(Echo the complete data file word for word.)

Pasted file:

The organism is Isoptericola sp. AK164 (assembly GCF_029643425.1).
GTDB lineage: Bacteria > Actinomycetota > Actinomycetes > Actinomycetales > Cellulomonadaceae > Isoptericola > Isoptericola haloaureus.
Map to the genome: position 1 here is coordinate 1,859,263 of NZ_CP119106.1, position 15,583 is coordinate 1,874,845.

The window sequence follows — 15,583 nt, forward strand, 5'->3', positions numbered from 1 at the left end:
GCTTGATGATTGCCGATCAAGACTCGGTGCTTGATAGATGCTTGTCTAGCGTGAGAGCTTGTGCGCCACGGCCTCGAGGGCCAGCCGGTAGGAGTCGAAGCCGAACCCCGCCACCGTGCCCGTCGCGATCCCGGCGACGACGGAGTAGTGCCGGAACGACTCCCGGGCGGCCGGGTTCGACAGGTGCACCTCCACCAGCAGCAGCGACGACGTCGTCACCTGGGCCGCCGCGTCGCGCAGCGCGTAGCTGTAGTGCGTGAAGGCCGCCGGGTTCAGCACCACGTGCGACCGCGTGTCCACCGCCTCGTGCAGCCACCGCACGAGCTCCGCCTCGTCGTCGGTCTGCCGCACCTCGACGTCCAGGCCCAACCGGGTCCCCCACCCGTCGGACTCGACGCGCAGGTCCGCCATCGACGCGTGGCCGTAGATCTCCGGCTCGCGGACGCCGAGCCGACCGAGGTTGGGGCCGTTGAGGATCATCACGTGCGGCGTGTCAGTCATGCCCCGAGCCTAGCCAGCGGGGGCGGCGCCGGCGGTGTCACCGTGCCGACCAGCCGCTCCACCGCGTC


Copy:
The organism is Isoptericola sp. AK164 (assembly GCF_029643425.1).
GTDB lineage: Bacteria > Actinomycetota > Actinomycetes > Actinomycetales > Cellulomonadaceae > Isoptericola > Isoptericola haloaureus.
Map to the genome: position 1 here is coordinate 1,859,263 of NZ_CP119106.1, position 15,583 is coordinate 1,874,845.

The window sequence follows — 15,583 nt, forward strand, 5'->3', positions numbered from 1 at the left end:
GCTTGATGATTGCCGATCAAGACTCGGTGCTTGATAGATGCTTGTCTAGCGTGAGAGCTTGTGCGCCACGGCCTCGAGGGCCAGCCGGTAGGAGTCGAAGCCGAACCCCGCCACCGTGCCCGTCGCGATCCCGGCGACGACGGAGTAGTGCCGGAACGACTCCCGGGCGGCCGGGTTCGACAGGTGCACCTCCACCAGCAGCAGCGACGACGTCGTCACCTGGGCCGCCGCGTCGCGCAGCGCGTAGCTGTAGTGCGTGAAGGCCGCCGGGTTCAGCACCACGTGCGACCGCGTGTCCACCGCCTCGTGCAGCCACCGCACGAGCTCCGCCTCGTCGTCGGTCTGCCGCACCTCGACGTCCAGGCCCAACCGGGTCCCCCACCCGTCGGACTCGACGCGCAGGTCCGCCATCGACGCGTGGCCGTAGATCTCCGGCTCGCGGACGCCGAGCCGACCGAGGTTGGGGCCGTTGAGGATCATCACGTGCGGCGTGTCAGTCATGCCCCGAGCCTAGCCAGCGGGGGCGGCGCCGGCGGTGTCACCGTGCCGACCAGCCGCTCCACCGCGTC